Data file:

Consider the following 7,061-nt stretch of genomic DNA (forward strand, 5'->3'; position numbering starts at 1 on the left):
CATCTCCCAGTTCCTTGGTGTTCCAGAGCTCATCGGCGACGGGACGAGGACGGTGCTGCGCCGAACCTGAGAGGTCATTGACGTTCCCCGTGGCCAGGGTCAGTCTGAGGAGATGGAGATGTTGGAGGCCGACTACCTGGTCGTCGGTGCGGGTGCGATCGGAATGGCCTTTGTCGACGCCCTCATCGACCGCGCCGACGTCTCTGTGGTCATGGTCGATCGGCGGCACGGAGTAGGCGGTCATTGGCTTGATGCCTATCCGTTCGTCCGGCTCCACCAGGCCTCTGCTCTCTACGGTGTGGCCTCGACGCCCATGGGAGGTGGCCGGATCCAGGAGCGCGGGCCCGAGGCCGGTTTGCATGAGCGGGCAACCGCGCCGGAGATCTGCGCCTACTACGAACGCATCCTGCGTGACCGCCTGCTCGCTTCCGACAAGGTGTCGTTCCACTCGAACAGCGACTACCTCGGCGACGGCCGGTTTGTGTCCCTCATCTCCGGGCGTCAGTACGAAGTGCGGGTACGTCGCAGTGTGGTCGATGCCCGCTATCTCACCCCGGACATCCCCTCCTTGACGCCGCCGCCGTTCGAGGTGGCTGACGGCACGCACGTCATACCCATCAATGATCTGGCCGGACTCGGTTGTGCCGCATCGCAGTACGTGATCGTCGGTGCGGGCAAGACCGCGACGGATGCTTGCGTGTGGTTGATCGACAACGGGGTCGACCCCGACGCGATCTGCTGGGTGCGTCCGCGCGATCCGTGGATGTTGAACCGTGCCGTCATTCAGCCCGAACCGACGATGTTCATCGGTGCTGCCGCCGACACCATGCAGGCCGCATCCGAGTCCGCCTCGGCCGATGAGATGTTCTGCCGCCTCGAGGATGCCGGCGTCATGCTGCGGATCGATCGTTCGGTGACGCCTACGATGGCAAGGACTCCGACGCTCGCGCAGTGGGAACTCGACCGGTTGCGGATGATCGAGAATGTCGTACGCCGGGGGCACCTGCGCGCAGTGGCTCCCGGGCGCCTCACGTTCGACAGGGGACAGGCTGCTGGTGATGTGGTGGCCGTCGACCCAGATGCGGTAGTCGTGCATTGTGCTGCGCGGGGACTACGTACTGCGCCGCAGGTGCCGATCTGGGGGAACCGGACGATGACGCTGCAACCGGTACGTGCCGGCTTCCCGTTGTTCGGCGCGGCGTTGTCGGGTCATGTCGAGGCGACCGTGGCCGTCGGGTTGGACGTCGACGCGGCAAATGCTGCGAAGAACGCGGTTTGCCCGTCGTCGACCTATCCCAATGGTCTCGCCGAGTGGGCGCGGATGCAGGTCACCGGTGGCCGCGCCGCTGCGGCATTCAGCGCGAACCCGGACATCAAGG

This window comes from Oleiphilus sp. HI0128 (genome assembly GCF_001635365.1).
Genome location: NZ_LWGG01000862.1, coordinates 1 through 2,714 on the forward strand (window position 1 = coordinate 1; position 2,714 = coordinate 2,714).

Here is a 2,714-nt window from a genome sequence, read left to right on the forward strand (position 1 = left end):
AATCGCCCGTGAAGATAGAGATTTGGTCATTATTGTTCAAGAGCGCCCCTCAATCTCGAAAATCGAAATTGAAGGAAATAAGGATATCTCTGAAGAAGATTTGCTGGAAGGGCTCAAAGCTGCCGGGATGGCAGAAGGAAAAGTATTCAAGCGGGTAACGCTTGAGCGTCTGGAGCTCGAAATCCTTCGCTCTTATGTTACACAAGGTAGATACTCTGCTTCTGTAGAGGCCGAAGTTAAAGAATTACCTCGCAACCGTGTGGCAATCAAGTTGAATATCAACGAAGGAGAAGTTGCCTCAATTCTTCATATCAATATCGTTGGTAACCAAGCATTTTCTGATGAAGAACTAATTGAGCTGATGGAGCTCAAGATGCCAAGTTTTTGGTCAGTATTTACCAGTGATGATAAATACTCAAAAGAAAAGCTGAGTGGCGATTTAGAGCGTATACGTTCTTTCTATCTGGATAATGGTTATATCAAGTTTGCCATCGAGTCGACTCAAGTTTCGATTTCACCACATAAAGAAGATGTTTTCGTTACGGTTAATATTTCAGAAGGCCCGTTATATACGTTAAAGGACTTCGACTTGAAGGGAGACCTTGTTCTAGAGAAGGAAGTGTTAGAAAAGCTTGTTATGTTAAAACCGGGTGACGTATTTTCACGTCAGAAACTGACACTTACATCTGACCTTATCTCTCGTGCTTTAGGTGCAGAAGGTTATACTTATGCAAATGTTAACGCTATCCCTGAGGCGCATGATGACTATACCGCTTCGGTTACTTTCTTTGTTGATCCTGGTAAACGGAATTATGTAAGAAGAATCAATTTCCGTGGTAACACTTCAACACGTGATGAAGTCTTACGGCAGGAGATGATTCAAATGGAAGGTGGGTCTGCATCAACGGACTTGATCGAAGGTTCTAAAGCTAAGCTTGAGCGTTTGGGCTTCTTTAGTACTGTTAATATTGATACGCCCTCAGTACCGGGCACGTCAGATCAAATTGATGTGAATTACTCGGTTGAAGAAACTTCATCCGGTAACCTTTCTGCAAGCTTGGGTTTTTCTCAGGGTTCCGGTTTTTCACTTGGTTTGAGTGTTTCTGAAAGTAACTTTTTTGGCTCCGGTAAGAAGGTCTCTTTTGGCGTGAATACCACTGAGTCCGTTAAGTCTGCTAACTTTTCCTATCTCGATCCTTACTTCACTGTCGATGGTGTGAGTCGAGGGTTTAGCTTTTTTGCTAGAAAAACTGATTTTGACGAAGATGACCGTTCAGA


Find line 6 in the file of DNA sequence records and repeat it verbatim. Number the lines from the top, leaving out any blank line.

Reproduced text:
AATCGCCCGTGAAGATAGAGATTTGGTCATTATTGTTCAAGAGCGCCCCTCAATCTCGAAAATCGAAATTGAAGGAAATAAGGATATCTCTGAAGAAGATTTGCTGGAAGGGCTCAAAGCTGCCGGGATGGCAGAAGGAAAAGTATTCAAGCGGGTAACGCTTGAGCGTCTGGAGCTCGAAATCCTTCGCTCTTATGTTACACAAGGTAGATACTCTGCTTCTGTAGAGGCCGAAGTTAAAGAATTACCTCGCAACCGTGTGGCAATCAAGTTGAATATCAACGAAGGAGAAGTTGCCTCAATTCTTCATATCAATATCGTTGGTAACCAAGCATTTTCTGATGAAGAACTAATTGAGCTGATGGAGCTCAAGATGCCAAGTTTTTGGTCAGTATTTACCAGTGATGATAAATACTCAAAAGAAAAGCTGAGTGGCGATTTAGAGCGTATACGTTCTTTCTATCTGGATAATGGTTATATCAAGTTTGCCATCGAGTCGACTCAAGTTTCGATTTCACCACATAAAGAAGATGTTTTCGTTACGGTTAATATTTCAGAAGGCCCGTTATATACGTTAAAGGACTTCGACTTGAAGGGAGACCTTGTTCTAGAGAAGGAAGTGTTAGAAAAGCTTGTTATGTTAAAACCGGGTGACGTATTTTCACGTCAGAAACTGACACTTACATCTGACCTTATCTCTCGTGCTTTAGGTGCAGAAGGTTATACTTATGCAAATGTTAACGCTATCCCTGAGGCGCATGATGACTATACCGCTTCGGTTACTTTCTTTGTTGATCCTGGTAAACGGAATTATGTAAGAAGAATCAATTTCCGTGGTAACACTTCAACACGTGATGAAGTCTTACGGCAGGAGATGATTCAAATGGAAGGTGGGTCTGCATCAACGGACTTGATCGAAGGTTCTAAAGCTAAGCTTGAGCGTTTGGGCTTCTTTAGTACTGTTAATATTGATACGCCCTCAGTACCGGGCACGTCAGATCAAATTGATGTGAATTACTCGGTTGAAGAAACTTCATCCGGTAACCTTTCTGCAAGCTTGGGTTTTTCTCAGGGTTCCGGTTTTTCACTTGGTTTGAGTGTTTCTGAAAGTAACTTTTTTGGCTCCGGTAAGAAGGTCTCTTTTGGCGTGAATACCACTGAGTCCGTTAAGTCTGCTAACTTTTCCTATCTCGATCCTTACTTCACTGTCGATGGTGTGAGTCGAGGGTTTAGCTTTTTTGCTAGAAAAACTGATTTTGACGAAGATGACCGTTCAGA